What I want to share with you is a practical, real life example of just how I have seen the change emerging in the real world. Also, I want to explain to you why I think there is no time to waste for education teams to get on board with the simple-yet-transformative advantages of adopting proximity-enabled learning into school. Whether used primarily as a learning solution, a school marketing and events tool, or both, proximity-based solutions can greatly enhance the learning experience of every type of user whilst also accommodating the vast ranges of learning styles.
 
I recently had the opportunity to observe lessons delivered with support from beacons located in and around an International School space. The technology had been designed to enhance the experience of delivering personal, contextualised information to all types of students on-site during a ‘Discovery Day’.

The Discovery Day had been supported by proximity-enabled technology set-up to deliver relevant, contextualised content at key trigger points. Beacons had been set-up that worked with an intelligent learning management app, and were set-up as follows:

To welcome students: Following user registration and completion of a user-profiling questionnaire, the 'welcome zone' triggers automatically pushed relevant Discovery Day introductions to the users. Included in the primary content push was a school map, photos and biographies of the teaching staff and the agenda for the day. The information was sent to the user as they walked into reception, their device recognised their proximity to the reception beacon and all targeted information was provided via one tap of the screen.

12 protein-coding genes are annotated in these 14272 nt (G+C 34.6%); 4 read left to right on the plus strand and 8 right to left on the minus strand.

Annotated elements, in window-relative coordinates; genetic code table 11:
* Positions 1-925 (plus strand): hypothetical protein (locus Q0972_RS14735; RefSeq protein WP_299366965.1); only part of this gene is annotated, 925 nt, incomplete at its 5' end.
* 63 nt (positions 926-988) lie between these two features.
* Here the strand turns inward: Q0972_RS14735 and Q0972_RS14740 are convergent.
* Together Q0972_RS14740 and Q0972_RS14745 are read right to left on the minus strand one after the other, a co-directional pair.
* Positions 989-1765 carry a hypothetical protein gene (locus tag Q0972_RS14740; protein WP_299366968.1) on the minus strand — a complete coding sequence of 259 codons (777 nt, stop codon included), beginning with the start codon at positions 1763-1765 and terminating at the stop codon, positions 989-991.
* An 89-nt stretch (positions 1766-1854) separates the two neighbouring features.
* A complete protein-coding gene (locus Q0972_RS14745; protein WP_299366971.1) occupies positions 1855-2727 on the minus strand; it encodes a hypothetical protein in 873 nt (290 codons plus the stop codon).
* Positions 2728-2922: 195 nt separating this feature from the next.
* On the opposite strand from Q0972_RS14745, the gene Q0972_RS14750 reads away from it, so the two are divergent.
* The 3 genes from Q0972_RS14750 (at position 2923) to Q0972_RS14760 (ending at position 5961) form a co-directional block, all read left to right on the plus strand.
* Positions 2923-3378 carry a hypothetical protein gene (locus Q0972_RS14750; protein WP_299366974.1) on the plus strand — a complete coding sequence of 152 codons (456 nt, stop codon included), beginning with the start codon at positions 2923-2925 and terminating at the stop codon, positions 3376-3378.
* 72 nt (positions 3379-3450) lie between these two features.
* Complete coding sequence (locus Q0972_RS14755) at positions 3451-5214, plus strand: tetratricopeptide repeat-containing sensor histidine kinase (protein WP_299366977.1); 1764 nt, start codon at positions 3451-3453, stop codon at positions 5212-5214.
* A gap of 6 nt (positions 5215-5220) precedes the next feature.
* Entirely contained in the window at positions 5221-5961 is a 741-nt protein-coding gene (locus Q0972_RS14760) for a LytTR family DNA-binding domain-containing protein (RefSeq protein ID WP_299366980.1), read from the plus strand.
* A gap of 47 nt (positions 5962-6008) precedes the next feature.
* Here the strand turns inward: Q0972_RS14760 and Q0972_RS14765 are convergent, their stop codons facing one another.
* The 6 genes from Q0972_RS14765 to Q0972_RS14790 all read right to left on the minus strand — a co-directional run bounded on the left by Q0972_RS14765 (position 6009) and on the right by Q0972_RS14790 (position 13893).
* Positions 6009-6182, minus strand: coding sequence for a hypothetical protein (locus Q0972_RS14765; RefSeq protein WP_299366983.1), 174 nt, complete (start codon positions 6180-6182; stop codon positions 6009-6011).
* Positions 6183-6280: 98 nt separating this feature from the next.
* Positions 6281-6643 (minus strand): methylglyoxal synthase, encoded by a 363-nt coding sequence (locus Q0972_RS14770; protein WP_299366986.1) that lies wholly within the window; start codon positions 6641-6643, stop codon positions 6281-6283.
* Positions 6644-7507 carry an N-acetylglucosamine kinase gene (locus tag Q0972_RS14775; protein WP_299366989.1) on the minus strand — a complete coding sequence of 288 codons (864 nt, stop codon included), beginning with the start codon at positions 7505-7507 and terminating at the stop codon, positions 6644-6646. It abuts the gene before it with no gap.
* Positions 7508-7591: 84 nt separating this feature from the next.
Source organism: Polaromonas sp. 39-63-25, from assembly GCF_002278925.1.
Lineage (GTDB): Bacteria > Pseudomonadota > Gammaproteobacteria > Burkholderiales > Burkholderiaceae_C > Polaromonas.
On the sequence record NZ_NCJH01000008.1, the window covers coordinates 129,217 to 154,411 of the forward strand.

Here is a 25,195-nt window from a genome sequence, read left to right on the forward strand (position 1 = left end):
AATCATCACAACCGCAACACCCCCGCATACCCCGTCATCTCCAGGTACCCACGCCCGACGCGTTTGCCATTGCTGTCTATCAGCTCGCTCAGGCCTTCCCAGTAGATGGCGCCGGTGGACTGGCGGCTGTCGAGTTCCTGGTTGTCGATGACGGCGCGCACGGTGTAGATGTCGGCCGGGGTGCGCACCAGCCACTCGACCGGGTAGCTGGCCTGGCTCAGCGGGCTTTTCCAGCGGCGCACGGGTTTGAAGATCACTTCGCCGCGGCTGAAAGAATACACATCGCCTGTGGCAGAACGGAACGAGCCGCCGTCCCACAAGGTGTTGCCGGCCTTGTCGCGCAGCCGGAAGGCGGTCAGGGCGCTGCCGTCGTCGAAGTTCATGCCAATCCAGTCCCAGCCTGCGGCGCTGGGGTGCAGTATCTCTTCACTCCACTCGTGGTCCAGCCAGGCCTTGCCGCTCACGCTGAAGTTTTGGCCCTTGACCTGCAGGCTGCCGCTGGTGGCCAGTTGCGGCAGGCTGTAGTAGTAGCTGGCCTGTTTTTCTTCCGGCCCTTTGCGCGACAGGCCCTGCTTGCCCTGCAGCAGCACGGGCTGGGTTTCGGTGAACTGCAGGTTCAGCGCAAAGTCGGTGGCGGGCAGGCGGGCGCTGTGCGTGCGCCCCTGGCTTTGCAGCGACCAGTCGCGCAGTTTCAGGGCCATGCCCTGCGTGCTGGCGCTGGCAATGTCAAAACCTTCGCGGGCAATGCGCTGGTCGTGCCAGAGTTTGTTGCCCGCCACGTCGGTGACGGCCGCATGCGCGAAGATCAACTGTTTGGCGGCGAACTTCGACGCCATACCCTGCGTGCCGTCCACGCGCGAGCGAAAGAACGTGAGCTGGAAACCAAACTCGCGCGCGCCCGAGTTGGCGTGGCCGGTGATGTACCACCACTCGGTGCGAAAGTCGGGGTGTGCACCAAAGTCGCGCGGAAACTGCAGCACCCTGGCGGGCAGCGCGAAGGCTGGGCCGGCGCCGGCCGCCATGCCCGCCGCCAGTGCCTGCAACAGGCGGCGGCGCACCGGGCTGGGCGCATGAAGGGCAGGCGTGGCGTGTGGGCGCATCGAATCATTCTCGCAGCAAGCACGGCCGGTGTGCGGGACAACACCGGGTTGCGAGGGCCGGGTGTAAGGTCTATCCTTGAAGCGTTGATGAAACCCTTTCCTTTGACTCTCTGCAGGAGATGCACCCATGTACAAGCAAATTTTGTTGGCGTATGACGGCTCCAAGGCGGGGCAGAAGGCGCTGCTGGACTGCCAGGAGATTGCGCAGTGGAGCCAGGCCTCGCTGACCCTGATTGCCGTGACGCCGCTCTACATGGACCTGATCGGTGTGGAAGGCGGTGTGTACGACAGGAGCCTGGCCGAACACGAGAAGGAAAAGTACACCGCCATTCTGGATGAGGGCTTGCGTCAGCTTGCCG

To add context to classes: During the Discovery Day classes, students were pushed content relevant to their learning profile and their preferred learning style. For example, where students had indicated they were visual learners the content pushed was based on pictures with limited text, whereas students who had indicated they liked detail were presented with links to further reading as well as other media such as iTunesU and weblinks associated with the subject. At this stage, information was provided that added further context to the learning subject, including the bio and CV of the teacher, the learning objectives of the lesson, and links to further content such as audios and videos related to the topics presented. Simply by walking into the classroom, the information was pushed and could be accessed in real time or saved for review following the lesson.

To identify people: In addition to quick and relevant access to supplementary content that supported the lesson, all key staff present at the event had been provided with personal beacons. That meant that students and parents could quickly identify which relevant members of staff were close by at any point in the day. The identification was clean and simple, when staff were close-by their pictures and role summary popped on screen via the technology. One tap and further information could be viewed or saved for later.

To navigate and enable DISCOVERY: Later in the day, beacons facilitated the discovery of specialised zones. Students could locate the zone that most interested them, navigate to it and digest the content provided or save for later. Pop-up notifications alerted the student to learning zones close by so choices could be made at the point of discovery.

To encourage INTERACTION: The proximity-enabled technology supported the identification of key-staff during the event's social periods. Students and parents could approach teachers or support staff more casually and confidently over lunch or break times with the assurance they were asking the right question to the right person.